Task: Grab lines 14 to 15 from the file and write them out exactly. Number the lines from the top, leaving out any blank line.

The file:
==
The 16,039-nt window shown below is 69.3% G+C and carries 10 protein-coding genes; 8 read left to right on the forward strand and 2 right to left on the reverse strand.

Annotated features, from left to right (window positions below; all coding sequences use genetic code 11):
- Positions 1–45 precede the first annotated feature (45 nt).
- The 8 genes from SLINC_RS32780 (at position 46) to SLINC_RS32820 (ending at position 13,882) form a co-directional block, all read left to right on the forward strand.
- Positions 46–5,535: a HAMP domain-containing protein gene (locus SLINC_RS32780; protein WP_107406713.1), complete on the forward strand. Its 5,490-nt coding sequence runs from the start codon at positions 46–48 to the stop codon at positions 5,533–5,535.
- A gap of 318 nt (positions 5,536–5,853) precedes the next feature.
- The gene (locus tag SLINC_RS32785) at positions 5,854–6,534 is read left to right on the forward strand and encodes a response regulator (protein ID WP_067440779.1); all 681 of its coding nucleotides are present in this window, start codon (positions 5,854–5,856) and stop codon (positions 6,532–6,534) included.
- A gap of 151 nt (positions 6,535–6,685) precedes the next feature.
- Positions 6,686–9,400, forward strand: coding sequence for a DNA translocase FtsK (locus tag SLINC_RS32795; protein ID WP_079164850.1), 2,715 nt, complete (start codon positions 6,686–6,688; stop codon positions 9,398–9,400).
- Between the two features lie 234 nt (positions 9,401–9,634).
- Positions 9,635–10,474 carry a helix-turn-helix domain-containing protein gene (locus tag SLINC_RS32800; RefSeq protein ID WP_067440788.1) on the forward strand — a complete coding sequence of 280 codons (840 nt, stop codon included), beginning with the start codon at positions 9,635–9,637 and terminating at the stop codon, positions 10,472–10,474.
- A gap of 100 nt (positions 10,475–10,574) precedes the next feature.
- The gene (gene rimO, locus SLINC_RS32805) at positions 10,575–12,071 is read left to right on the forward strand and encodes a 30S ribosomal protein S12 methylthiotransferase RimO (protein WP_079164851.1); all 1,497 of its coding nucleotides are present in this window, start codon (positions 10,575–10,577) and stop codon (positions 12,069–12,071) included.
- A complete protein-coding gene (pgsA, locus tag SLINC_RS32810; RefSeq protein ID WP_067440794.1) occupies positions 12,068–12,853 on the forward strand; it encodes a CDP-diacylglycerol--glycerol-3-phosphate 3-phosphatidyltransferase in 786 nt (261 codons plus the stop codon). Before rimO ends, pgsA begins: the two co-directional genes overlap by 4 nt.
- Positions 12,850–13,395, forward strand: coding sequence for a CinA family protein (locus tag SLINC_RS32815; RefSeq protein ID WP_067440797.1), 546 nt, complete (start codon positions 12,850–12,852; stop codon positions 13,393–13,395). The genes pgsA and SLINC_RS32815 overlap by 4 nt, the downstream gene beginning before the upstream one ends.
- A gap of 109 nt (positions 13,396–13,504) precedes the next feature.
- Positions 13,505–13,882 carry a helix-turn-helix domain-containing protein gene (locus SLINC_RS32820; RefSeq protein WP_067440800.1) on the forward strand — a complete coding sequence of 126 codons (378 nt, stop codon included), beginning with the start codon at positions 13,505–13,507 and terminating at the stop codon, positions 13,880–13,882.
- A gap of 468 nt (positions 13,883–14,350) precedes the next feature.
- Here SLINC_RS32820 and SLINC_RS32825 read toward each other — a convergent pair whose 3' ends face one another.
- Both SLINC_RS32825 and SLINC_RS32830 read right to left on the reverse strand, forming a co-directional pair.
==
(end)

- A complete protein-coding gene (pgsA, locus tag SLINC_RS32810; RefSeq protein ID WP_067440794.1) occupies positions 12,068–12,853 on the forward strand; it encodes a CDP-diacylglycerol--glycerol-3-phosphate 3-phosphatidyltransferase in 786 nt (261 codons plus the stop codon). Before rimO ends, pgsA begins: the two co-directional genes overlap by 4 nt.
- Positions 12,850–13,395, forward strand: coding sequence for a CinA family protein (locus tag SLINC_RS32815; RefSeq protein ID WP_067440797.1), 546 nt, complete (start codon positions 12,850–12,852; stop codon positions 13,393–13,395). The genes pgsA and SLINC_RS32815 overlap by 4 nt, the downstream gene beginning before the upstream one ends.